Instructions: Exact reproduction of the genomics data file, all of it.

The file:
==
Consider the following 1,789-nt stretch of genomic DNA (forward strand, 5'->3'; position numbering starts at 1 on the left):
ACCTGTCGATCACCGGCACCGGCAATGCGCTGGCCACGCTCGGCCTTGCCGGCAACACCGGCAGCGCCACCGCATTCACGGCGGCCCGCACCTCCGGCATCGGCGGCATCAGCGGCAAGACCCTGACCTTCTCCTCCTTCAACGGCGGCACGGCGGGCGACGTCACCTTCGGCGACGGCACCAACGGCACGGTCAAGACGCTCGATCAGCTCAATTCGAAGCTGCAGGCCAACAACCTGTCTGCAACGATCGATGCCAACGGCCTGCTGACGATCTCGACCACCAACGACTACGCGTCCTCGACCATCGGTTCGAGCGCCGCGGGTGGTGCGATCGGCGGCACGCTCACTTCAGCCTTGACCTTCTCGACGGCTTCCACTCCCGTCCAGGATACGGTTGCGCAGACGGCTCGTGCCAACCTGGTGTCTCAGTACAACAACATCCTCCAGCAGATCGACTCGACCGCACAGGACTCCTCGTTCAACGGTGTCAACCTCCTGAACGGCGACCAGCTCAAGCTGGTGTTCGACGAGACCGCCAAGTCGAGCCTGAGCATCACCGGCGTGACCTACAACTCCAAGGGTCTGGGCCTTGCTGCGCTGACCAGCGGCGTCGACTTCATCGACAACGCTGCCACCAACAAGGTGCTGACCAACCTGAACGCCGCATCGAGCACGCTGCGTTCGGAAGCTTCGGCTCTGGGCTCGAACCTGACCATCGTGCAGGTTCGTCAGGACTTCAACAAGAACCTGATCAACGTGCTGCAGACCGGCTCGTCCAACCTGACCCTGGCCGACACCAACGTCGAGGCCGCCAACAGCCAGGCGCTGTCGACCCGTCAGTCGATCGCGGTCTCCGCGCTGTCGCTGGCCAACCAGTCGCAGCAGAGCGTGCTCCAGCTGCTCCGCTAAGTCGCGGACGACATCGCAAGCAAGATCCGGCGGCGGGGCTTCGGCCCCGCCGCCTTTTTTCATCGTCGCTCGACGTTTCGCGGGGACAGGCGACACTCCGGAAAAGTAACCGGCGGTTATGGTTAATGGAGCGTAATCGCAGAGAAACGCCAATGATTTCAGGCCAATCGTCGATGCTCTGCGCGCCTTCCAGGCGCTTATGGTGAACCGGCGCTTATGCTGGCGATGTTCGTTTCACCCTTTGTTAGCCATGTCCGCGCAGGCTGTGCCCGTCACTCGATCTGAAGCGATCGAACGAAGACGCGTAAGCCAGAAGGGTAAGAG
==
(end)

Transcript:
Consider the following 1,789-nt stretch of genomic DNA (forward strand, 5'->3'; position numbering starts at 1 on the left):
ACCTGTCGATCACCGGCACCGGCAATGCGCTGGCCACGCTCGGCCTTGCCGGCAACACCGGCAGCGCCACCGCATTCACGGCGGCCCGCACCTCCGGCATCGGCGGCATCAGCGGCAAGACCCTGACCTTCTCCTCCTTCAACGGCGGCACGGCGGGCGACGTCACCTTCGGCGACGGCACCAACGGCACGGTCAAGACGCTCGATCAGCTCAATTCGAAGCTGCAGGCCAACAACCTGTCTGCAACGATCGATGCCAACGGCCTGCTGACGATCTCGACCACCAACGACTACGCGTCCTCGACCATCGGTTCGAGCGCCGCGGGTGGTGCGATCGGCGGCACGCTCACTTCAGCCTTGACCTTCTCGACGGCTTCCACTCCCGTCCAGGATACGGTTGCGCAGACGGCTCGTGCCAACCTGGTGTCTCAGTACAACAACATCCTCCAGCAGATCGACTCGACCGCACAGGACTCCTCGTTCAACGGTGTCAACCTCCTGAACGGCGACCAGCTCAAGCTGGTGTTCGACGAGACCGCCAAGTCGAGCCTGAGCATCACCGGCGTGACCTACAACTCCAAGGGTCTGGGCCTTGCTGCGCTGACCAGCGGCGTCGACTTCATCGACAACGCTGCCACCAACAAGGTGCTGACCAACCTGAACGCCGCATCGAGCACGCTGCGTTCGGAAGCTTCGGCTCTGGGCTCGAACCTGACCATCGTGCAGGTTCGTCAGGACTTCAACAAGAACCTGATCAACGTGCTGCAGACCGGCTCGTCCAACCTGACCCTGGCCGACACCAACGTCGAGGCCGCCAACAGCCAGGCGCTGTCGACCCGTCAGTCGATCGCGGTCTCCGCGCTGTCGCTGGCCAACCAGTCGCAGCAGAGCGTGCTCCAGCTGCTCCGCTAAGTCGCGGACGACATCGCAAGCAAGATCCGGCGGCGGGGCTTCGGCCCCGCCGCCTTTTTTCATCGTCGCTCGACGTTTCGCGGGGACAGGCGACACTCCGGAAAAGTAACCGGCGGTTATGGTTAATGGAGCGTAATCGCAGAGAAACGCCAATGATTTCAGGCCAATCGTCGATGCTCTGCGCGCCTTCCAGGCGCTTATGGTGAACCGGCGCTTATGCTGGCGATGTTCGTTTCACCCTTTGTTAGCCATGTCCGCGCAGGCTGTGCCCGTCACTCGATCTGAAGCGATCGAACGAAGACGCGTAAGCCAGAAGGGTAAGAG